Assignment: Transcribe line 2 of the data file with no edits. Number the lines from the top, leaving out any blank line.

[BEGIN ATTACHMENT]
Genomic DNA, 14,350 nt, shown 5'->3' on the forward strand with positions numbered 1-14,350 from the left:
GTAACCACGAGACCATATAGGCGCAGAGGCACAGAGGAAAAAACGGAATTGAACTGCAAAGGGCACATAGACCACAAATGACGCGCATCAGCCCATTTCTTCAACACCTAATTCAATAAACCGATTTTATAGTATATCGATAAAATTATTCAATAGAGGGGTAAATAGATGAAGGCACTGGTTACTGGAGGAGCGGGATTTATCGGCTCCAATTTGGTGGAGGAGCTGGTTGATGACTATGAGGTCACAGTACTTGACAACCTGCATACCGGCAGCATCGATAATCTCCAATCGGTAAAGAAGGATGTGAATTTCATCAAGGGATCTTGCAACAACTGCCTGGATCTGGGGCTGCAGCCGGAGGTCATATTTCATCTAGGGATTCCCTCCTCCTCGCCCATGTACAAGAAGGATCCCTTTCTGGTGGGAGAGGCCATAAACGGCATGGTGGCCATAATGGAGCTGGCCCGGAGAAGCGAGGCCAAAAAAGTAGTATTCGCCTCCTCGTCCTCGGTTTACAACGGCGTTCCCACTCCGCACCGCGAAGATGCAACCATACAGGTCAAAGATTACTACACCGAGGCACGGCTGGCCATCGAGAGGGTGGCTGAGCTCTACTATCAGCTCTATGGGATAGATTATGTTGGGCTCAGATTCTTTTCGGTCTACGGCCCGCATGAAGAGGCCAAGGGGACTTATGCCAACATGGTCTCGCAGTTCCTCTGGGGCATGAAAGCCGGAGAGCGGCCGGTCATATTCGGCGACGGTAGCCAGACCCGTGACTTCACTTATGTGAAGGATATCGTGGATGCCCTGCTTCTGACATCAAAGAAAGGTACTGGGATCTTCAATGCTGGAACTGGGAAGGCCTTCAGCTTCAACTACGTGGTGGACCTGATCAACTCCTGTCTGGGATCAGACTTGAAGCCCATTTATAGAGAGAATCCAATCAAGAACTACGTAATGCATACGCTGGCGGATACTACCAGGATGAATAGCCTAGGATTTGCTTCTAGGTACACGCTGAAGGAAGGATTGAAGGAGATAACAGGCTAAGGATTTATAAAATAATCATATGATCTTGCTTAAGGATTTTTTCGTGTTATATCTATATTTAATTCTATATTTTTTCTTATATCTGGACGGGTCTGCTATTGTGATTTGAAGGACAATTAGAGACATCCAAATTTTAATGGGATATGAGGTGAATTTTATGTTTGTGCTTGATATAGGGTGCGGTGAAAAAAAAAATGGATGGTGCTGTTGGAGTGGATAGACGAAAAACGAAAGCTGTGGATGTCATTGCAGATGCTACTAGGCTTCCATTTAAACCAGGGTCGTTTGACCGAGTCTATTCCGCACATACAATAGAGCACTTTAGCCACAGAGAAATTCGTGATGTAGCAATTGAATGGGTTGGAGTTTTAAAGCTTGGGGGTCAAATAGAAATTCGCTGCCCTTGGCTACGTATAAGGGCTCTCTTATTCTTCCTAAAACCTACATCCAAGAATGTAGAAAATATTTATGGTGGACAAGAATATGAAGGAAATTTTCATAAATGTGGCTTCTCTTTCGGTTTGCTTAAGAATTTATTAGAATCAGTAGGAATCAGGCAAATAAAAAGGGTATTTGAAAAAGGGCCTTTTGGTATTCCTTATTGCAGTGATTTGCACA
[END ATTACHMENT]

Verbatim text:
GTAACCACGAGACCATATAGGCGCAGAGGCACAGAGGAAAAAACGGAATTGAACTGCAAAGGGCACATAGACCACAAATGACGCGCATCAGCCCATTTCTTCAACACCTAATTCAATAAACCGATTTTATAGTATATCGATAAAATTATTCAATAGAGGGGTAAATAGATGAAGGCACTGGTTACTGGAGGAGCGGGATTTATCGGCTCCAATTTGGTGGAGGAGCTGGTTGATGACTATGAGGTCACAGTACTTGACAACCTGCATACCGGCAGCATCGATAATCTCCAATCGGTAAAGAAGGATGTGAATTTCATCAAGGGATCTTGCAACAACTGCCTGGATCTGGGGCTGCAGCCGGAGGTCATATTTCATCTAGGGATTCCCTCCTCCTCGCCCATGTACAAGAAGGATCCCTTTCTGGTGGGAGAGGCCATAAACGGCATGGTGGCCATAATGGAGCTGGCCCGGAGAAGCGAGGCCAAAAAAGTAGTATTCGCCTCCTCGTCCTCGGTTTACAACGGCGTTCCCACTCCGCACCGCGAAGATGCAACCATACAGGTCAAAGATTACTACACCGAGGCACGGCTGGCCATCGAGAGGGTGGCTGAGCTCTACTATCAGCTCTATGGGATAGATTATGTTGGGCTCAGATTCTTTTCGGTCTACGGCCCGCATGAAGAGGCCAAGGGGACTTATGCCAACATGGTCTCGCAGTTCCTCTGGGGCATGAAAGCCGGAGAGCGGCCGGTCATATTCGGCGACGGTAGCCAGACCCGTGACTTCACTTATGTGAAGGATATCGTGGATGCCCTGCTTCTGACATCAAAGAAAGGTACTGGGATCTTCAATGCTGGAACTGGGAAGGCCTTCAGCTTCAACTACGTGGTGGACCTGATCAACTCCTGTCTGGGATCAGACTTGAAGCCCATTTATAGAGAGAATCCAATCAAGAACTACGTAATGCATACGCTGGCGGATACTACCAGGATGAATAGCCTAGGATTTGCTTCTAGGTACACGCTGAAGGAAGGATTGAAGGAGATAACAGGCTAAGGATTTATAAAATAATCATATGATCTTGCTTAAGGATTTTTTCGTGTTATATCTATATTTAATTCTATATTTTTTCTTATATCTGGACGGGTCTGCTATTGTGATTTGAAGGACAATTAGAGACATCCAAATTTTAATGGGATATGAGGTGAATTTTATGTTTGTGCTTGATATAGGGTGCGGTGAAAAAAAAAATGGATGGTGCTGTTGGAGTGGATAGACGAAAAACGAAAGCTGTGGATGTCATTGCAGATGCTACTAGGCTTCCATTTAAACCAGGGTCGTTTGACCGAGTCTATTCCGCACATACAATAGAGCACTTTAGCCACAGAGAAATTCGTGATGTAGCAATTGAATGGGTTGGAGTTTTAAAGCTTGGGGGTCAAATAGAAATTCGCTGCCCTTGGCTACGTATAAGGGCTCTCTTATTCTTCCTAAAACCTACATCCAAGAATGTAGAAAATATTTATGGTGGACAAGAATATGAAGGAAATTTTCATAAATGTGGCTTCTCTTTCGGTTTGCTTAAGAATTTATTAGAATCAGTAGGAATCAGGCAAATAAAAAGGGTATTTGAAAAAGGGCCTTTTGGTATTCCTTATTGCAGTGATTTGCACA